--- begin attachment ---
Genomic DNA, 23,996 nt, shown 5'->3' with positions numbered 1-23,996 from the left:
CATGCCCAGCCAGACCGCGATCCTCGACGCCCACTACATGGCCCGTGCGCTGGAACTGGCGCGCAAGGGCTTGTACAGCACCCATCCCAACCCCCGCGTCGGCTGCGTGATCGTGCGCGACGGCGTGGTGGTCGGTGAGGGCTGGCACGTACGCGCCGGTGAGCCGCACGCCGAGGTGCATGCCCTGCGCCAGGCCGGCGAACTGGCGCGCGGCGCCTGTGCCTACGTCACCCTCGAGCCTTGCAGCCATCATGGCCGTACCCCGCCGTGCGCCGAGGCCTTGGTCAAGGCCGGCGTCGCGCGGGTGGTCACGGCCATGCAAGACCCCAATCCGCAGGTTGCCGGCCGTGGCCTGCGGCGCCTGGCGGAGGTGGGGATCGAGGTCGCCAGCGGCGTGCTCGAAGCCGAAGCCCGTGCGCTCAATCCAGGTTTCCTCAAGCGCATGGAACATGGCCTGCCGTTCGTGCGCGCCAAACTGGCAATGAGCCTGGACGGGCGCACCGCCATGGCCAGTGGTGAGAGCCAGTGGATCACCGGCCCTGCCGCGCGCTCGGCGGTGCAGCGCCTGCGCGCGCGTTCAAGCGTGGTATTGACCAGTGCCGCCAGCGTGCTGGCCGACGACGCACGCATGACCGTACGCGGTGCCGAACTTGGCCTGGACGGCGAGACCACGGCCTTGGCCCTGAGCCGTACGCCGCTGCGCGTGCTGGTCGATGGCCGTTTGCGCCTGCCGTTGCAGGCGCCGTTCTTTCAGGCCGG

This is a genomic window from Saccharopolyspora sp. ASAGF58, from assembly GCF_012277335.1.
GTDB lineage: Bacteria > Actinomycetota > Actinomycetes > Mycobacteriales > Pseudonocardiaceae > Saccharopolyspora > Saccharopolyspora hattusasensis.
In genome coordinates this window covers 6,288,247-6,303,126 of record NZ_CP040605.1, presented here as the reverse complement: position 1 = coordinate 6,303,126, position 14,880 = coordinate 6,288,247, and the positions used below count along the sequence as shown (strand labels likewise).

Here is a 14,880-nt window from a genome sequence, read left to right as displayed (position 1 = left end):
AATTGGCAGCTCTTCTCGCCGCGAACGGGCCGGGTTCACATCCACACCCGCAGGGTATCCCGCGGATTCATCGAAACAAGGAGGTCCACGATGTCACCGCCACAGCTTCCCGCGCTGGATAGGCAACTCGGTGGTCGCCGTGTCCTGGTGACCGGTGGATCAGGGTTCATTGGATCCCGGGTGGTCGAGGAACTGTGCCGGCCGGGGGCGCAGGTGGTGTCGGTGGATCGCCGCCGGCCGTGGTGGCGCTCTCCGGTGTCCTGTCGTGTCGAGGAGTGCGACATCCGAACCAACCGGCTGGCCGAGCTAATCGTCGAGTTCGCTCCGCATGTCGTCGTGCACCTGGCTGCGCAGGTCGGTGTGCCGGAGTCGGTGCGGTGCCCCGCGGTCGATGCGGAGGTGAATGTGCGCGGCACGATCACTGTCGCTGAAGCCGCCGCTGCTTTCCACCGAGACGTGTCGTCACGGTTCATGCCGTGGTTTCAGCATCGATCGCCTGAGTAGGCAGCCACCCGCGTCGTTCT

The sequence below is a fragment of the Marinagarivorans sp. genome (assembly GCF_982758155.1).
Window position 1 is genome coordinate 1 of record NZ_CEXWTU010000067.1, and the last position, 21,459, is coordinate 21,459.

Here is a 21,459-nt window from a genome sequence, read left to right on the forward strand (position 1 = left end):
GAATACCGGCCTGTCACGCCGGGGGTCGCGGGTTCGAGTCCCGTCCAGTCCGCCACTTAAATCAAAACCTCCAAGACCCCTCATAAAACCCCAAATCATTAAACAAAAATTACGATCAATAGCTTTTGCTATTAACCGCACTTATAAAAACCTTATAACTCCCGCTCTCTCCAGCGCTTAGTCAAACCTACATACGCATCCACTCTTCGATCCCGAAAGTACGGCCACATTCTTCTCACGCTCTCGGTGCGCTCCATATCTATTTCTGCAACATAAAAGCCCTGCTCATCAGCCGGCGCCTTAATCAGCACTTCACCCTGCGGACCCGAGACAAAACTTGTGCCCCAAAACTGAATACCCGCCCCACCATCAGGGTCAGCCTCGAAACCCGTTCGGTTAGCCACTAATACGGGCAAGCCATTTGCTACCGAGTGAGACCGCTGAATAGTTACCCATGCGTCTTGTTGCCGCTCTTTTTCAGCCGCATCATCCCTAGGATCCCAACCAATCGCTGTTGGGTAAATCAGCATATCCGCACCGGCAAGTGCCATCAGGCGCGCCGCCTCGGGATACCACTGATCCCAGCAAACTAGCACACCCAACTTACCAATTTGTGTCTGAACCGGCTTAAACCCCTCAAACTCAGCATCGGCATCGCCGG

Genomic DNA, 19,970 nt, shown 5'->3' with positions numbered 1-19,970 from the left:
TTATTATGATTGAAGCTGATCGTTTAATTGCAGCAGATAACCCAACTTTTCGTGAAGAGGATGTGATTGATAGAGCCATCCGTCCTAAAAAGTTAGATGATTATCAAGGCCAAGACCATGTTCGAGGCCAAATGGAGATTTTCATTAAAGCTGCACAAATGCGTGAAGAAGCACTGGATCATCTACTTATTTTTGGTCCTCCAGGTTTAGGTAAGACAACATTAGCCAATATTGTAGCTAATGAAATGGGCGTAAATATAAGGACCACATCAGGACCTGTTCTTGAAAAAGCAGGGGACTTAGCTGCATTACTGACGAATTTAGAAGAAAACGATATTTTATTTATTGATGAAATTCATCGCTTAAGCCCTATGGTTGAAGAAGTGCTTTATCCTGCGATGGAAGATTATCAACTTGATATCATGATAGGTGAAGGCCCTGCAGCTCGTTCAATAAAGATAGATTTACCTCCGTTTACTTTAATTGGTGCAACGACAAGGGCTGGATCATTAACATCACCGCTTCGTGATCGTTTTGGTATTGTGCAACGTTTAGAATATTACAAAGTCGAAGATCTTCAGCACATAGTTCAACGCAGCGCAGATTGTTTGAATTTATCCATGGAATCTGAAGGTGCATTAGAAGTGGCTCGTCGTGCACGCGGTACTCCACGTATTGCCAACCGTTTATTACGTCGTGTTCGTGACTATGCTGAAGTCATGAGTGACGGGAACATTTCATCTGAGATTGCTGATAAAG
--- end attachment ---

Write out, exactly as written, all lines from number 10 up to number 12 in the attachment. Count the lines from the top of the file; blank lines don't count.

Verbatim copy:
Here is a 21,459-nt window from a genome sequence, read left to right on the forward strand (position 1 = left end):
GAATACCGGCCTGTCACGCCGGGGGTCGCGGGTTCGAGTCCCGTCCAGTCCGCCACTTAAATCAAAACCTCCAAGACCCCTCATAAAACCCCAAATCATTAAACAAAAATTACGATCAATAGCTTTTGCTATTAACCGCACTTATAAAAACCTTATAACTCCCGCTCTCTCCAGCGCTTAGTCAAACCTACATACGCATCCACTCTTCGATCCCGAAAGTACGGCCACATTCTTCTCACGCTCTCGGTGCGCTCCATATCTATTTCTGCAACATAAAAGCCCTGCTCATCAGCCGGCGCCTTAATCAGCACTTCACCCTGCGGACCCGAGACAAAACTTGTGCCCCAAAACTGAATACCCGCCCCACCATCAGGGTCAGCCTCGAAACCCGTTCGGTTAGCCACTAATACGGGCAAGCCATTTGCTACCGAGTGAGACCGCTGAATAGTTACCCATGCGTCTTGTTGCCGCTCTTTTTCAGCCGCATCATCCCTAGGATCCCAACCAATCGCTGTTGGGTAAATCAGCATATCCGCACCGGCAAGTGCCATCAGGCGCGCCGCCTCGGGATACCACTGATCCCAGCAAACTAGCACACCCAACTTACCAATTTGTGTCTGAACCGGCTTAAACCCCTCAAACTCAGCATCGGCATCGCCGG

Genomic DNA, 19,970 nt, shown 5'->3' with positions numbered 1-19,970 from the left: